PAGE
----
Title page for ETD etd-9398-1847

Type of Document Dissertation
Author Weeks, Lori E.
Author's Email Address Lweeks@upei.ca
URN etd-9398-1847
Title Comparison of Adult Day Services in Atlantic Canada, Maine, and Vermont
Degree PhD
Department Family and Child Development
Advisory Committee
Advisor Name Title
Roberto, Karen A. Committee Chair
Blieszner, Rosemary Committee Member
Bohland, James R. Committee Member
Sporakowski, Michael J. Committee Member
Teaster, Pamela B. Committee Member
  • Vermont
  • Maine
  • adult day services
  • Atlantic Canada
Date of Defense 1998-09-11
Availability unrestricted
Comparisons of aging services in Canada and the United

States reveal similarities and differences in the structure

and function of the two systems. In both countries, adult

day services (ADS) is an integral component in the array of

services available to older adults. In this study, I

compared structural characteristics of programs,

participant characteristics, and examined the National

Adult Day Services Association classification model of ADS

in demographically similar areas of Canada and the United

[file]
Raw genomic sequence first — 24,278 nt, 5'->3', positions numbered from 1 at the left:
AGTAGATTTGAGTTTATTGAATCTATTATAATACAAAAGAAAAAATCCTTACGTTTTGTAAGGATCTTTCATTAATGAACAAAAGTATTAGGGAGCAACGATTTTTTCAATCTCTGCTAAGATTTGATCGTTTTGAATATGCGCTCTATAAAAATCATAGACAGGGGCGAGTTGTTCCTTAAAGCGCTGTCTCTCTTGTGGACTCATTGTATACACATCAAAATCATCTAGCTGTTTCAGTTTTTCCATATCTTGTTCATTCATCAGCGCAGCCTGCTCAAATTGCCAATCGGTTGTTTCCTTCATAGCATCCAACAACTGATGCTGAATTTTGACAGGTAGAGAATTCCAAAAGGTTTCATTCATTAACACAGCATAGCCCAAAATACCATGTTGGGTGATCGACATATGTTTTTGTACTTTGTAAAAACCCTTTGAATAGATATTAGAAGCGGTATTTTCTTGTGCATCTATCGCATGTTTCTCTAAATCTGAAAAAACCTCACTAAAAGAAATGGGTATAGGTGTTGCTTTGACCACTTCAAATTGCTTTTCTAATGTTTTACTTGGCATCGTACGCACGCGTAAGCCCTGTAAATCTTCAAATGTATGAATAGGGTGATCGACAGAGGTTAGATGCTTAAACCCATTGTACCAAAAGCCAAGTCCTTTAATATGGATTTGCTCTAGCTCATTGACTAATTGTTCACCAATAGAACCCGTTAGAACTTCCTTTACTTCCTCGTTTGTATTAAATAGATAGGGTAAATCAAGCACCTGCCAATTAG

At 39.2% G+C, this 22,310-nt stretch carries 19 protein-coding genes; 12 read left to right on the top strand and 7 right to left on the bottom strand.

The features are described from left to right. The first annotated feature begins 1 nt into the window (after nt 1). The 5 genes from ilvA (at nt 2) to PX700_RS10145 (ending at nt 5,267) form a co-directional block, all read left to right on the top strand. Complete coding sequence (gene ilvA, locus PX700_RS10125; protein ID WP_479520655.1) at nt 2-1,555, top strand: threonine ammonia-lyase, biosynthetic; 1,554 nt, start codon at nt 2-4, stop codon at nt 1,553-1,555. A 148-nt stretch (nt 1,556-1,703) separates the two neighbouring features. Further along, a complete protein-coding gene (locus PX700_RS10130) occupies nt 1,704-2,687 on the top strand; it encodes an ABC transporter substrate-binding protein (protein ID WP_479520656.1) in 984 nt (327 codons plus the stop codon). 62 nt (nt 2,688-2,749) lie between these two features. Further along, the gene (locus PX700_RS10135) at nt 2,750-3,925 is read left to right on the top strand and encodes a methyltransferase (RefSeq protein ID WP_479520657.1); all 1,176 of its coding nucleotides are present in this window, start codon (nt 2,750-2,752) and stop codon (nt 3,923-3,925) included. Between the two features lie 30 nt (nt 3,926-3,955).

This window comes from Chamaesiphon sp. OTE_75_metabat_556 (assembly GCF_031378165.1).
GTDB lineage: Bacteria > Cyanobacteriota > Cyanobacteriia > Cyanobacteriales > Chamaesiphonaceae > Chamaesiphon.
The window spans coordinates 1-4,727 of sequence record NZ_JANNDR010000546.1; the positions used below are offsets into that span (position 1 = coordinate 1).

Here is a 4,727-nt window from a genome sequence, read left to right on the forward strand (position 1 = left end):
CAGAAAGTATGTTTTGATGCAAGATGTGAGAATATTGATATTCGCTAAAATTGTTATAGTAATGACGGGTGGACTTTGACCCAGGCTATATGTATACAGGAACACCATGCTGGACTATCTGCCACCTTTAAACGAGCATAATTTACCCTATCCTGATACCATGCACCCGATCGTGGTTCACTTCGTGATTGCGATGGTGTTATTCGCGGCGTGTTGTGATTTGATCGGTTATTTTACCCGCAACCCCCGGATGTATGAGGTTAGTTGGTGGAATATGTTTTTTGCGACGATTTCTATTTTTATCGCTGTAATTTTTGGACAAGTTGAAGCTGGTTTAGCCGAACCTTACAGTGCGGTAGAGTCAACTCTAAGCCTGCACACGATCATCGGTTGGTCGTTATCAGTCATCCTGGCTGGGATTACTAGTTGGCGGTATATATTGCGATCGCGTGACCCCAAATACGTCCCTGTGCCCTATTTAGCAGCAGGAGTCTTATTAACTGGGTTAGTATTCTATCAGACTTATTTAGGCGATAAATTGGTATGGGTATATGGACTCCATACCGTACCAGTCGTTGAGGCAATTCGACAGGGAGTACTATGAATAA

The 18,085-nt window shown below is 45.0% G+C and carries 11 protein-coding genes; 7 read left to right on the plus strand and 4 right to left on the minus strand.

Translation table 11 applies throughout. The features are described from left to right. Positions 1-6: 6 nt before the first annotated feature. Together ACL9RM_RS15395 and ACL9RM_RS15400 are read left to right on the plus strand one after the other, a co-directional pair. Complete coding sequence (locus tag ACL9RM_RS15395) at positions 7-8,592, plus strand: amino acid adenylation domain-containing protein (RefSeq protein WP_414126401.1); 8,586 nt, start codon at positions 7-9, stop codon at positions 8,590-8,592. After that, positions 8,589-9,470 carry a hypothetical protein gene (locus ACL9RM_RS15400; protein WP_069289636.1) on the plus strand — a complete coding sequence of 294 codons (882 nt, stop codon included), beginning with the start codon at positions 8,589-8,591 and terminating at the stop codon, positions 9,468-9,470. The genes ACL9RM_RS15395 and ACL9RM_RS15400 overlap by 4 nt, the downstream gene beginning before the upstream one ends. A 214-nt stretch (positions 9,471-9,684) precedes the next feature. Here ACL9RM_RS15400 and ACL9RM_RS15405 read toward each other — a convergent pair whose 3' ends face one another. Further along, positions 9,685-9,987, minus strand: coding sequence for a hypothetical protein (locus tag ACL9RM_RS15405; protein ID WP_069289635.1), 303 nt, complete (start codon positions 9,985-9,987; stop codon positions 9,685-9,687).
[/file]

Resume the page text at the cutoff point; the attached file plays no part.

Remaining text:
States. Directors of 47 ADS programs in demographically

similar provinces and states in Atlantic Canada, Maine, and

Vermont responded to a mailed survey. Adult day services

programs in each province and state exhibited some unique

structural and participant characteristics. Statistically

significant differences emerged between ADS programs in the

two countries on the following structural variables: town

population, center affiliation, center location, levels of

government support, participant fees, organizational

structure, hours of operation, months of attendance, hours

attended per day, service frequency, and service provision.

Participant characteristics that significantly varied

between the two countries involved educational level and

functional characteristics. A minority of programs

exhibited a match between participant needs and services

provided. However, very few programs belonged to the most

mismatched category of providing core services to intensive

level participants. The findings of this study support the

importance of individual programs providing services

appropriate to meet the needs of participants rather than

adhering to a predetermined model of care.

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